Topical silver sulfadiazine vs collagenase ointment for the treatment of partial thickness burns in children: a prospective randomized trial.

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DOI: 10.1016/j.jpedsurg.2012.03.028


BACKGROUND: The 2 most commonly used topical agents for partial thickness burns are silver sulfadiazine (SSD) and collagenase ointment (CO). Silver sulfadiazine holds antibacterial properties, and eschar separation occurs naturally. Collagenase ointment is an enzyme that cleaves denatured collagen facilitating separation but has no antibacterial properties. Currently, there are no prospective comparative data in children for these 2 agents. Therefore, we conducted a prospective randomized trial.

METHODS: After institutional review board approval, patients were randomized to daily debridement with SSD or CO. Primary outcome was the need for skin grafting. Patients were treated for 2 days with SSD with subsequent randomization. Polymyxin was mixed with CO for antibacterial coverage. Debridements were performed daily for 10 days or until the burn healed. Grafting was performed after 10 days if not healed.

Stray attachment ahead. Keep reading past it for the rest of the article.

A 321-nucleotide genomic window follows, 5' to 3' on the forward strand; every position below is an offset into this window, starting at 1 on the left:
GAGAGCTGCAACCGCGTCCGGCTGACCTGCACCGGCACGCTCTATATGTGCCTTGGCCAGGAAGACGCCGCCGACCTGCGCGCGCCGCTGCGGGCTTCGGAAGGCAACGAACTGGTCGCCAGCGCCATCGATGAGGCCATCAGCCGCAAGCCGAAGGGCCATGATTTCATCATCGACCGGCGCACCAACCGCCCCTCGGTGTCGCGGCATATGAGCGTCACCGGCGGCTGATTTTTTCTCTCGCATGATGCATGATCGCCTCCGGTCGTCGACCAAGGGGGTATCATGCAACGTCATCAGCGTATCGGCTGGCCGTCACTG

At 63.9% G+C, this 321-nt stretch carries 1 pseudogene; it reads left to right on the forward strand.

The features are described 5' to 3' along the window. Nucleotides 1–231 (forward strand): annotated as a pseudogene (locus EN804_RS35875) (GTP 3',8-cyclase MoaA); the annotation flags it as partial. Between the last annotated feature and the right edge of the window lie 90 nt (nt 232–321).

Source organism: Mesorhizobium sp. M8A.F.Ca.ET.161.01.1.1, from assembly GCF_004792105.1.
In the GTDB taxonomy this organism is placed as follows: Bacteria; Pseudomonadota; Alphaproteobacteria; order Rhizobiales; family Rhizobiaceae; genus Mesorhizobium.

RESULTS: From January 2008 to January 2011, 100 patients were enrolled, with no differences in patient characteristics. There were no differences in clinical course, outcome, or need for skin grafting. Wound infections occurred in 7 patients treated with CO and 1 patient treated with SSD (P = .06). Collagenase ointment was more expensive than SSD (P < .001). However, total hospital charges did not differ.

CONCLUSION: There are no differences in outcomes between topical SSD or CO in the management of childhood burns results.

Journal Title

Journal of pediatric surgery





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MeSH Keywords

Administration, Topical; Adolescent; Anti-Bacterial Agents; Burns; Child; Child, Preschool; Collagenases; Combined Modality Therapy; Debridement; Drug Costs; Drug Therapy, Combination; Female; Humans; Infant; Male; Ointments; Polymyxins; Prospective Studies; Silver Sulfadiazine; Skin Transplantation; Treatment Outcome; Wound Healing; Wound Infection

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